DIVINA: “I see it as an opportunity for all countries to make universities moves intro the possibilities of the 21st,, isn’t it? Furthermore I believe the Union´s way of seizing this possibilities is as diverse as its joint cultural and linguistic heritage. Moreover, I believe the smaller countries will be able to adopt the MOOC-way of teaching and learning more easily than big countries, such as France, that are slower in their response to necessary change. But there is a real interest in it and little by little decisive authorities are assimilating the topic of digital and distance learning.”

INTERVIEWER: What kind of resistance against MOOCs have you encountered, Matthieu?

MATTHIEU: “First, a lot of teachers are scared of losing their jobs with this new model. I do not believe this will affect them but the fear and therefore the resitance is palpable. The thing is, it requires the teacher to make drastic adjustments. To make MOOCs you need to be flexible, fast and very efficient. It is a very different culture, it is working in groups, it is all very new… The biggest resistance is that MOOCs require a new way of working, a new organization… that is for me the biggest resistance.”

INTERVIEWER: Divina Frau-Meigs…

DIVINA: “I would like to add to what Matthieu just indicated is the factor of Intellectual property. The fact that for the teachers who are creating MOOCs they have no certainty about what will happen with their material they created. They believe that others are going to seize their knowledge and competences. So, there is a strong resistance against this in France, which has been a flagship for intellectual property. We are pushing ahead with MOOCs, the idea of an exception to intellectual property in education, a right to “re-mix” and the use of Creative Commons licenses, because there are solutions. But France does not really believe in these solutions and there is resistance in the very heart of ministries (of culture, media education, education) in general. So, we kind of know how to create MOOCs but spreading and adopting the model is a different matter that we need to address separately.”

INTERVIEWER: And what is the future of MOOCs, Matthieu?

MATTHIEU: “I am not sure yet. I hope we will create a viable ECO-system of MOOCs in France. The hurdle here is that we as of yet lack a feasible, stable economic model as for the MOOC-modules to offer a certain longevity.”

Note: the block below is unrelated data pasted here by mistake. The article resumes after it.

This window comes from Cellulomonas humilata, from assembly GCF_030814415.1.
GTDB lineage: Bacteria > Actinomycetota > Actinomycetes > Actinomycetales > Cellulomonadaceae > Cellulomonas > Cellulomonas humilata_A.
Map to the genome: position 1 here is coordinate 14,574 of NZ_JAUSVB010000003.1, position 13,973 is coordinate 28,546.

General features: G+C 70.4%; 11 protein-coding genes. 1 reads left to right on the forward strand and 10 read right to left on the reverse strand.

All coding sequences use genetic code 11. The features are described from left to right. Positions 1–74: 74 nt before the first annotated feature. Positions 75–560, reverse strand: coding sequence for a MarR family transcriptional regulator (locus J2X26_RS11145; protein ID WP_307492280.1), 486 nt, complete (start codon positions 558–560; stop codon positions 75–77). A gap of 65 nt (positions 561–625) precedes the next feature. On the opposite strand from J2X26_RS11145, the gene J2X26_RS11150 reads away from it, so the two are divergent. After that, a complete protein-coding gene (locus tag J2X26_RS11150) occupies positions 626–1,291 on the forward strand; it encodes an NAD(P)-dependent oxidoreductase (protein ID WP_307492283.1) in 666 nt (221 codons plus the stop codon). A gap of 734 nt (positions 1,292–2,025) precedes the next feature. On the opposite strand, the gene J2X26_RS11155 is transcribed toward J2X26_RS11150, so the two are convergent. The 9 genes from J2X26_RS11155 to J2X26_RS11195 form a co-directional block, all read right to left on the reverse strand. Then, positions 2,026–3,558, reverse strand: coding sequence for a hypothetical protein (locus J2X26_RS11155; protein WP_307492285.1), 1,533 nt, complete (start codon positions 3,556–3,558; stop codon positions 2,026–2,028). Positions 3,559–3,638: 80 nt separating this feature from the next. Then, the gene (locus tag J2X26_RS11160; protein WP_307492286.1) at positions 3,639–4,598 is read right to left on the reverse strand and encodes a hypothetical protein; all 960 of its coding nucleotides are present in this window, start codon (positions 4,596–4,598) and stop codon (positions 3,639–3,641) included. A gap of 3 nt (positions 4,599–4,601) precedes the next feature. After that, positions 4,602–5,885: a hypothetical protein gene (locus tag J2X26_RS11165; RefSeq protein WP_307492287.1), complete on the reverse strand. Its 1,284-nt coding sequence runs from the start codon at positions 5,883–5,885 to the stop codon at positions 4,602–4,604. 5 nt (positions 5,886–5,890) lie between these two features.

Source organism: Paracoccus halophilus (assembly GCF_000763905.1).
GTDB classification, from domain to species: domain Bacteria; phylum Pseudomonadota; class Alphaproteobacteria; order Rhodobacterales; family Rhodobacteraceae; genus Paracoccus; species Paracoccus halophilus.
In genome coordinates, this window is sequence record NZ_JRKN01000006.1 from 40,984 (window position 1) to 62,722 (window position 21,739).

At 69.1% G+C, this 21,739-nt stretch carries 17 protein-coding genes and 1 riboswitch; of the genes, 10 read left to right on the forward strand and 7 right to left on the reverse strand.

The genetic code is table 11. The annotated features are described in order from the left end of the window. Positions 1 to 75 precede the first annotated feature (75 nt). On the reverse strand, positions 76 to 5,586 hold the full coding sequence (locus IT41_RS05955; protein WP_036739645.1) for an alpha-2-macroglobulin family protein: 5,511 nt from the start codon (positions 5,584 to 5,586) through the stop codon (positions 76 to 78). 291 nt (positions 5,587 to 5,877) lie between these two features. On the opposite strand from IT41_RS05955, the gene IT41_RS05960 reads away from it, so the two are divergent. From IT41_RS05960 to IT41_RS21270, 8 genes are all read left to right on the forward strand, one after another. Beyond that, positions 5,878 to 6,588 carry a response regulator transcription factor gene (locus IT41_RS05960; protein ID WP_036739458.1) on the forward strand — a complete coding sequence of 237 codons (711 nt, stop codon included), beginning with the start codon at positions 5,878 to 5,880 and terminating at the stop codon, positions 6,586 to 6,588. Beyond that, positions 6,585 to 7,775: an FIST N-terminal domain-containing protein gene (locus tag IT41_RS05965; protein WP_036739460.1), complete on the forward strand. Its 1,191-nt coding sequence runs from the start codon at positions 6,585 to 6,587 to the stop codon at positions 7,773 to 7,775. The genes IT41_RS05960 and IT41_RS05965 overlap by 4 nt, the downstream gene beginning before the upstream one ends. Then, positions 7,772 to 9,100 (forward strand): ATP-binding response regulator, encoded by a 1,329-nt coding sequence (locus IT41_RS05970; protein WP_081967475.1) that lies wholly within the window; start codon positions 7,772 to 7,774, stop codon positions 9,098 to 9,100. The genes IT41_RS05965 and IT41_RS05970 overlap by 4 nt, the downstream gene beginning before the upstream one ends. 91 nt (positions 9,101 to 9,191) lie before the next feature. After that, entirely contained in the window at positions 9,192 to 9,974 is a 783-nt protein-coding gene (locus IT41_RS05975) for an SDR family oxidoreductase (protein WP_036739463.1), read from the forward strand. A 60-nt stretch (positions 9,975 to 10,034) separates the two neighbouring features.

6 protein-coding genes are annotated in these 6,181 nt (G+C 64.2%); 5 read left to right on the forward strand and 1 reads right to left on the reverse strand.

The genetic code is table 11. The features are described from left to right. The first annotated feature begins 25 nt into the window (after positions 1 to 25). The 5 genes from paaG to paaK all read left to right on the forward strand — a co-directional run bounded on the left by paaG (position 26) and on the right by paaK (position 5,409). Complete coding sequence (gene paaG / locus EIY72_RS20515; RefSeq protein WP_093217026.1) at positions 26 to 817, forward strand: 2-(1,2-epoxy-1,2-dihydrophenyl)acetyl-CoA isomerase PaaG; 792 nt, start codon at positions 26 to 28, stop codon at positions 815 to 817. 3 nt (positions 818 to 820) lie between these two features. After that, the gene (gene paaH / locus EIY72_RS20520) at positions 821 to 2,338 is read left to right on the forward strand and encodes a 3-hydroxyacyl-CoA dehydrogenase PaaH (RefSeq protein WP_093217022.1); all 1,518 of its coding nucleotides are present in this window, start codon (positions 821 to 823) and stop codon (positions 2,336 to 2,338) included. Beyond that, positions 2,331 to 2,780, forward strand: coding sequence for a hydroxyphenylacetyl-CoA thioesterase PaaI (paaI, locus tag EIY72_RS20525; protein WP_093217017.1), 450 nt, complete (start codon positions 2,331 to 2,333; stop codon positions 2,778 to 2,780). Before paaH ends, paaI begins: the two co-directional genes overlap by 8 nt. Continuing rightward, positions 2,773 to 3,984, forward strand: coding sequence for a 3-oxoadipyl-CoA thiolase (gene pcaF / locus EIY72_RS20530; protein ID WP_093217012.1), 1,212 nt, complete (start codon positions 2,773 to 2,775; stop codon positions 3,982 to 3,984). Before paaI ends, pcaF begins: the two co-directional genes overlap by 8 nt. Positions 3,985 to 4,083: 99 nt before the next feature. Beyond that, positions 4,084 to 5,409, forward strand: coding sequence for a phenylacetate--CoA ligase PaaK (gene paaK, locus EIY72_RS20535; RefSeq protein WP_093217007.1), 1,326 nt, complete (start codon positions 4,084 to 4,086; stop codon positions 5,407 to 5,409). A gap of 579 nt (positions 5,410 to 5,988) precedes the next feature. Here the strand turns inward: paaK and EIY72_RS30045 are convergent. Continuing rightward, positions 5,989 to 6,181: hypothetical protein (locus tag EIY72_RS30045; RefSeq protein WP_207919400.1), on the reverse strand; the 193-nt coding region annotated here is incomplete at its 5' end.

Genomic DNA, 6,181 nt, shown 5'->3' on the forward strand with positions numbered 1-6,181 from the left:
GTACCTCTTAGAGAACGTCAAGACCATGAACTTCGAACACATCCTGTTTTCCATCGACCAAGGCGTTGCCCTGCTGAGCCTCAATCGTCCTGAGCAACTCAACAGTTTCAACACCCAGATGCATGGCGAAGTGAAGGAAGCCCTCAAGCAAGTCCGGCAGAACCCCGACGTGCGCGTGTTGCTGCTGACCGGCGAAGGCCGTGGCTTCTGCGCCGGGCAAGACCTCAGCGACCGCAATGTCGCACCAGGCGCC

INTERVIEWER: In fact, this particular topic is being addressed by ECO-learning consortium. Embedding the MOOCs into a stable future economical ontext is one of the objectives of the ECO project, if not, one of the strongest commitments the European Commission isdemanding of all project members to provide a definitive answer for.  

Divina, what is the future of MOOCs in your opinion?

DIVINA: “I think MOOCs themselves are going to evolve and will be further integrated in education. In my opinion there is a clear future for MOOCs in life-long learning.”

“It is going to be difficult from the perspective of primary education, but perhaps, eventually we will make it happen. This is what I say to teachers who are afraid: “This is going to take a weight off your minds, these are the steps to follow. Your chances to teach, share and build knowledge are going to widen and there is no need to be afraid.” But it is a very important change in mind-set and this will be difficult given the fact that there are so many teachers who represent a traditional generation of teachers. It will be easier for the next generation of teachers who are more accustomed to the digital world. Digital skills are new and some teachers still have to acquire them.”

“The response of teachers so far however is promising. After sending out a call for MOOC proposals and we have received over 50 proposals. I think there will be teachers who profit from this chance and there will be others who will not go down that road until they see clearer future perspective.”